Making Nutrition Simple: The Calorie Myth Review

Flickr Commons: Julia Frost

Flickr Commons: Julia Frost

In the book The Calorie Myth: How to Eat More, Exercise Less, Lose Weight, and Live Better , the author Jonathan Bailor recommends we eat what he calls “SANE foods.” SANE foods are those that trigger body fat burning hormones. Understanding this principle has been key for me in making nutrition simple. The acronym SANE stands for:

S – satiety
A – aggression
N – nutrition
E – efficiency

I will give a more detailed explanation of each category below. But to get you started, some good examples of SANE foods are non-starchy vegetables, lean meats, fish, whey protein, citrus, and berries. These types of foods are foods that we get from the earth, not manufactured in a factory. Bailor calls foods that are not recommended “inSANE” foods. Examples of the foods to avoid are processed food, dairy that has added sugar and fat, starches, sweets, and high-fat meats.

S stands for Satiety.

Satiety is a measure of how much a food fills you up. How much it satisfies you. In this respect a calorie is not a calorie. The fewer calories it takes to fill you up and the longer that food keeps you full the higher satiety value. We want to choose foods with a high satiety value. High satiety foods contain high amounts of protein, fiber and water.

Multiple studies show that if you eat more protein and high quality fat and less starches and sweets you will automatically eat fewer calories and yet feel fuller. This is good news! This means you can eat more nutrient dense, satisfying foods and still take in fewer calories.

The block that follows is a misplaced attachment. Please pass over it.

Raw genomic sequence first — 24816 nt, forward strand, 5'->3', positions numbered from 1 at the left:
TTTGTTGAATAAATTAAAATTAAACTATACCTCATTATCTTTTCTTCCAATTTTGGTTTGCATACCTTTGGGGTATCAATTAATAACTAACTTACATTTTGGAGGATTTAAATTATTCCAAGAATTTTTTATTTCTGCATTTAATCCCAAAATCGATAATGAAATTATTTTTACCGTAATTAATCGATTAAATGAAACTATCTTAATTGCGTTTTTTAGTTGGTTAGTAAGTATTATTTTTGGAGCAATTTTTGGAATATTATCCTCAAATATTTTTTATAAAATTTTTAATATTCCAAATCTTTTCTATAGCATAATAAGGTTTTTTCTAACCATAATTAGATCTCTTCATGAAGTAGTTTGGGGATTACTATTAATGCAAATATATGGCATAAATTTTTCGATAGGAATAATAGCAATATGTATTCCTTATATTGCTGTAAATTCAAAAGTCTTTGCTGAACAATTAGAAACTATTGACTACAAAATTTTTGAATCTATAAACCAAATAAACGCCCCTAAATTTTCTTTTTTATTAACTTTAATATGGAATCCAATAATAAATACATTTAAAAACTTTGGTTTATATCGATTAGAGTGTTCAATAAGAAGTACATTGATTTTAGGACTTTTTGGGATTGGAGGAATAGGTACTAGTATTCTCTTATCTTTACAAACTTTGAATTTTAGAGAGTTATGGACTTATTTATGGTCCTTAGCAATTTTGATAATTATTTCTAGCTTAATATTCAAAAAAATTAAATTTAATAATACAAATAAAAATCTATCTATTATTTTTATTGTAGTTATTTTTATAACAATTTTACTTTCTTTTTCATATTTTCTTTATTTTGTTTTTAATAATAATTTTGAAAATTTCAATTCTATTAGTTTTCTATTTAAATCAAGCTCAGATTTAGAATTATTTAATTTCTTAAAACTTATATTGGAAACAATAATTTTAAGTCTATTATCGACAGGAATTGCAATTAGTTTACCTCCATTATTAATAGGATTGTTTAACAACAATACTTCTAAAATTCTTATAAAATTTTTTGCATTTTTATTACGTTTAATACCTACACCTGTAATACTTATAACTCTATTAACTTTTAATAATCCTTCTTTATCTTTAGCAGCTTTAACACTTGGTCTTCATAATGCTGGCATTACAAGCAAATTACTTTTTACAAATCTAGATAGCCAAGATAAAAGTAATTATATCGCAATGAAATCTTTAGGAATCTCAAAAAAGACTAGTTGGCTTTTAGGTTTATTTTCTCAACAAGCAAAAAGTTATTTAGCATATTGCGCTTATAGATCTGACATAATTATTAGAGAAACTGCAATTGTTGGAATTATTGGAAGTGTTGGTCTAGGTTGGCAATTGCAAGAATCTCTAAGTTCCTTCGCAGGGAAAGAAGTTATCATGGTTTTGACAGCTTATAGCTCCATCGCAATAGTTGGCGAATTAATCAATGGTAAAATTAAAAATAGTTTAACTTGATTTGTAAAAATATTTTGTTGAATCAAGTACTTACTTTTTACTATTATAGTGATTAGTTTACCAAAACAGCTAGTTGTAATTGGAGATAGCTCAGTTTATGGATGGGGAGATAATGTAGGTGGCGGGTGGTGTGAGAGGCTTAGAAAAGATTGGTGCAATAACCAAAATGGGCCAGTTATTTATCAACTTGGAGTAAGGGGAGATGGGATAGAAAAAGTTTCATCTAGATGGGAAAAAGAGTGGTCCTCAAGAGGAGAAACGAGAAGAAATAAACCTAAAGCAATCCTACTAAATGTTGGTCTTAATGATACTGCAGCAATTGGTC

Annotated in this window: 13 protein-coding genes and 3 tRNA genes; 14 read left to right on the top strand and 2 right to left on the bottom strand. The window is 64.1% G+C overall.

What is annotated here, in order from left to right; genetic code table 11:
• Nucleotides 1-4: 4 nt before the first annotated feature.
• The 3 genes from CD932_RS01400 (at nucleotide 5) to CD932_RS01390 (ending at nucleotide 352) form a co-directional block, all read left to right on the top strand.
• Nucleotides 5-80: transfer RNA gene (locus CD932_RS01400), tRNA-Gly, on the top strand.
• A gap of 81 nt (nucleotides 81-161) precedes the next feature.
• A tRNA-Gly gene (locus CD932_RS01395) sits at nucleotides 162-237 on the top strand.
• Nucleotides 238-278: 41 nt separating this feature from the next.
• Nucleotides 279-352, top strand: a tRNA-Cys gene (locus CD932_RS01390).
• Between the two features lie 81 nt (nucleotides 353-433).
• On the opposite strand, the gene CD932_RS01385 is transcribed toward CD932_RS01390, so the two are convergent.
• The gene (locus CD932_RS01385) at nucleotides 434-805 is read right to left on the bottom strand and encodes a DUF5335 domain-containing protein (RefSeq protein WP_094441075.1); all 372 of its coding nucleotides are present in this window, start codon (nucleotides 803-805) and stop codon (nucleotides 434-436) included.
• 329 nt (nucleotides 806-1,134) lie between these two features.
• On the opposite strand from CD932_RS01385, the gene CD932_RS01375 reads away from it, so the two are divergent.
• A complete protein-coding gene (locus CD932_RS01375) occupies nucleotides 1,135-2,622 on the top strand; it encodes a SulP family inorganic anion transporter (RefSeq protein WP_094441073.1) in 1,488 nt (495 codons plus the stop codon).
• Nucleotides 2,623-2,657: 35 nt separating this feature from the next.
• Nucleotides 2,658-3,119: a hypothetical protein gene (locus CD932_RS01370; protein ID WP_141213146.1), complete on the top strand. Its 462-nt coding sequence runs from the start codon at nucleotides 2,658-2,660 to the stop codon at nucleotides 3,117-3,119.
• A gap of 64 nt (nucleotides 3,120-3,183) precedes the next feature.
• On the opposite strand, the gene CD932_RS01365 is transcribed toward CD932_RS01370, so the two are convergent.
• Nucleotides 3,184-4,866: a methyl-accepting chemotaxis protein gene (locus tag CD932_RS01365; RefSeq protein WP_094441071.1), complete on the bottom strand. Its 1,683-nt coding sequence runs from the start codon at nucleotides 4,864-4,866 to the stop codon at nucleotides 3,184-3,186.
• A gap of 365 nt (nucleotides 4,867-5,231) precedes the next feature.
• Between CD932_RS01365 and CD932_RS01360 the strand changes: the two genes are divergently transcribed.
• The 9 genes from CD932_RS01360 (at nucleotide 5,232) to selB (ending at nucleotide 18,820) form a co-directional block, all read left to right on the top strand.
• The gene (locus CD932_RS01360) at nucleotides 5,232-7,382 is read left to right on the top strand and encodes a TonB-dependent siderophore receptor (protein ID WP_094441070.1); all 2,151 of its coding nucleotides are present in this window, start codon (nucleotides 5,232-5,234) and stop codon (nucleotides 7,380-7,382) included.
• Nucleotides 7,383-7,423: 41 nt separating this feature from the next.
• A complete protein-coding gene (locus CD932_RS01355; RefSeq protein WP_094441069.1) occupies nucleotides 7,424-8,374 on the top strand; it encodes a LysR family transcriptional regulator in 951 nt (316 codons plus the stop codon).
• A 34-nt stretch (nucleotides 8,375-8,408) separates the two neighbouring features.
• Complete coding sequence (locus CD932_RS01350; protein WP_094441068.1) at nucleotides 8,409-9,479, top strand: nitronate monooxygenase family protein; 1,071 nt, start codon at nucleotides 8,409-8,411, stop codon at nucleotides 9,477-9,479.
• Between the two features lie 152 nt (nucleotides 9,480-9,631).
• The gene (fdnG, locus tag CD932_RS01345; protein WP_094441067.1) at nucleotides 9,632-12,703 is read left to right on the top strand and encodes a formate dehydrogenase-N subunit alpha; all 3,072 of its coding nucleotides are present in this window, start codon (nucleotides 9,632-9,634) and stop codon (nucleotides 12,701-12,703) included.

A stands for Aggression

This term refers to how likely the calories you eat are to be stored as fat. When your body is working optimally, the calories you eat are used to repair damage, to fuel you for your activities and then to storage as fat. When the body is overwhelmed by too many aggressive calories at once it gets overwhelmed and stores more as fat. The glycemic index is a good tool to tell how aggressive calories are. The higher a food is on the glycemic index, the more aggressive it is and therefore more likely to be stored as fat. Key point from The Calorie Myth by Jonathan Bailor,

“Body-fat storage is not caused by eating a lot of food. Body-fat storage is triggered as a response to eating food that causes us to have more glucose in our bloodstream than we can use at one time.”

This does not mean that you need to run around checking the glycemic index all the time. If you stick to having most of your foods in the SANE category you will automatically eat more non-aggressive foods and you won’t have much room left for the aggressive starches and sweets.

N stands for Nutrition

Back to the concept that a calorie is not a calorie. For example 250 calories of cake is not equal to 250 calories of broccoli. Calories differ by how much nutrition is provided to our body. It’s important to focus on the quality of our calories.